Archive for the ‘Source Code’ Category

Printing Tabular Data

July 31, 2010

So I have been working on a Core Data application for Mac OS X that will eventually have an iPhone and iPad. I have been learning how to write software in general and Cocoa code specifically along the way. A few days ago I started working on printing so I did what I always do when I need to learn a new piece and Google it. I found that there was very little out there on the subject, further what was there was fairly vague and mostly boiled down to ‘use WebKit and print that.’ I eventually found a little info that lead me to NSTextTable. Since I foresee making several applications that will need similar printing I decided to abstract as much code as possible out into it’s own class. My goal was to have a class that I could just hand over an array of objects (Core Data or not) and get a table back. I quickly discovered that I would have to send so much information to the class that it would be ridiculous, so I changed to an idea that just used strings.
I ended up with a class that I just had to create an array of arrays of strings to get an attributed string with a text table in it.
Since there is no little out on the web on this subject and I have gotten so much help from the web on some many other subjects I have decided to put my new class MSTablePrint out in to the world for anyone to use. I have given it the same license the Matt Gemmell uses for his source code (I literally copied it from his site and swapped out my name for his). This means that you are free to use this code in any project you want so long as you acknowledge my contribution. If you want for of a description just check out (Since I ‘borrowed’ the license from Mr. Gemmell I might as well link to his explanation (also feel free to check out the rest of his site while you’re there, he is _way_ smarter than me with this stuff).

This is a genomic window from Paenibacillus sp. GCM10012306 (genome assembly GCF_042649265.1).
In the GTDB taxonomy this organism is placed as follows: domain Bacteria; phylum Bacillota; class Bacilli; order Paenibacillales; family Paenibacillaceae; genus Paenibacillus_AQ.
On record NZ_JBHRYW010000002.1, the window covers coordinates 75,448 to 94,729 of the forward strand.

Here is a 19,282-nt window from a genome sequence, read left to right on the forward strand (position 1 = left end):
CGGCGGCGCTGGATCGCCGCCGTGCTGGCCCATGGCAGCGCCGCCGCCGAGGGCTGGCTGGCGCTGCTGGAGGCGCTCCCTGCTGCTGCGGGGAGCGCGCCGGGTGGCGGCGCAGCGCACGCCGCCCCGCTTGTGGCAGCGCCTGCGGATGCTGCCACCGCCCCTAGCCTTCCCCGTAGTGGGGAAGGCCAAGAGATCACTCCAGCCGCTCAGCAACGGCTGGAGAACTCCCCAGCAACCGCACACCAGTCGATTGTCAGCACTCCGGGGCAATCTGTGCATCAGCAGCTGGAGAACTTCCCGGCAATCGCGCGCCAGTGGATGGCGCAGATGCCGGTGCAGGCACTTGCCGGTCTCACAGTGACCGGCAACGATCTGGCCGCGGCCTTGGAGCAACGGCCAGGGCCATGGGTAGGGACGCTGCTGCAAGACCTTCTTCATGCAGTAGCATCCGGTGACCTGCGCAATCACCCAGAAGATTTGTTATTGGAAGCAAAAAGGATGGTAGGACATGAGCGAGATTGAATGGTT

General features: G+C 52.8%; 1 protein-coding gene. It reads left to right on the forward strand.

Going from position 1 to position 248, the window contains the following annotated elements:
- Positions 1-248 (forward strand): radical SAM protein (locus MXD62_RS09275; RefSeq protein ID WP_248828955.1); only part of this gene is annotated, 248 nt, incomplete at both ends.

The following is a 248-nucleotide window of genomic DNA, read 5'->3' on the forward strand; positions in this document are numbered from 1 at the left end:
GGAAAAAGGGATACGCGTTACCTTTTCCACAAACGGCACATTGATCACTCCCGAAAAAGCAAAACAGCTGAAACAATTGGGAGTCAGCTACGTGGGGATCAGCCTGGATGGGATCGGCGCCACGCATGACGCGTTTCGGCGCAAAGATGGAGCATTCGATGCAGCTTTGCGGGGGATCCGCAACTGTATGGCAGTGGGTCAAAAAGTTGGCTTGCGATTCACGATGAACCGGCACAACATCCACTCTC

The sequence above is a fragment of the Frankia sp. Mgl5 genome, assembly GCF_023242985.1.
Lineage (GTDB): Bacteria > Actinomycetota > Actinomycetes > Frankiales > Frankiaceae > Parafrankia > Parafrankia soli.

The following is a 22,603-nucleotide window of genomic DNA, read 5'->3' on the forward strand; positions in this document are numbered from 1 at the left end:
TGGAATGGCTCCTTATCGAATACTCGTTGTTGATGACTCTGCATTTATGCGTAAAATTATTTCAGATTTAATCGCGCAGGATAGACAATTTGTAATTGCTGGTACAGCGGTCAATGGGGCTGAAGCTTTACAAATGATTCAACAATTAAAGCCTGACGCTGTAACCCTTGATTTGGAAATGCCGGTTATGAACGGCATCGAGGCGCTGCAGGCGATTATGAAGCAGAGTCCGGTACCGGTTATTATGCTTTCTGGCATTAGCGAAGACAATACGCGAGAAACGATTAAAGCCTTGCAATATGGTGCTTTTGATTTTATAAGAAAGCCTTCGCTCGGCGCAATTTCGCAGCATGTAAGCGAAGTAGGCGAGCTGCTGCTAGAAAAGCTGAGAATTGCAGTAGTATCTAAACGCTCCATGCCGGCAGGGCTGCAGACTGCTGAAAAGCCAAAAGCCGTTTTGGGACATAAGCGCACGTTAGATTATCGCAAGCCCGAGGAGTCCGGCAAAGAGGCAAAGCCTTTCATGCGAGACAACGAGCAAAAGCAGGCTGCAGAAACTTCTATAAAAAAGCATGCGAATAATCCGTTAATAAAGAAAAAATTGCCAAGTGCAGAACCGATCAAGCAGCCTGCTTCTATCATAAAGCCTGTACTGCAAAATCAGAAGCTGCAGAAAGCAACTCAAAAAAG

To use this class you need to grab whatever objects you want in your table. Then create an array of strings from the keys you are interested in, in the order you want them to appear (the string at index 0 will end up in the first column). Once the strings are in an array add that array to another array. Whatever array is at index 0 will become the first row so if you want headers you should make them the first array. There are numerous other options you can set such as alternating row colors and header row styles that are all covered in the read me file in the zip file.

I will likely put up a tutorial in a few days using the Expenses application, but in the mean time feel free to post questions here so others can share in the answers.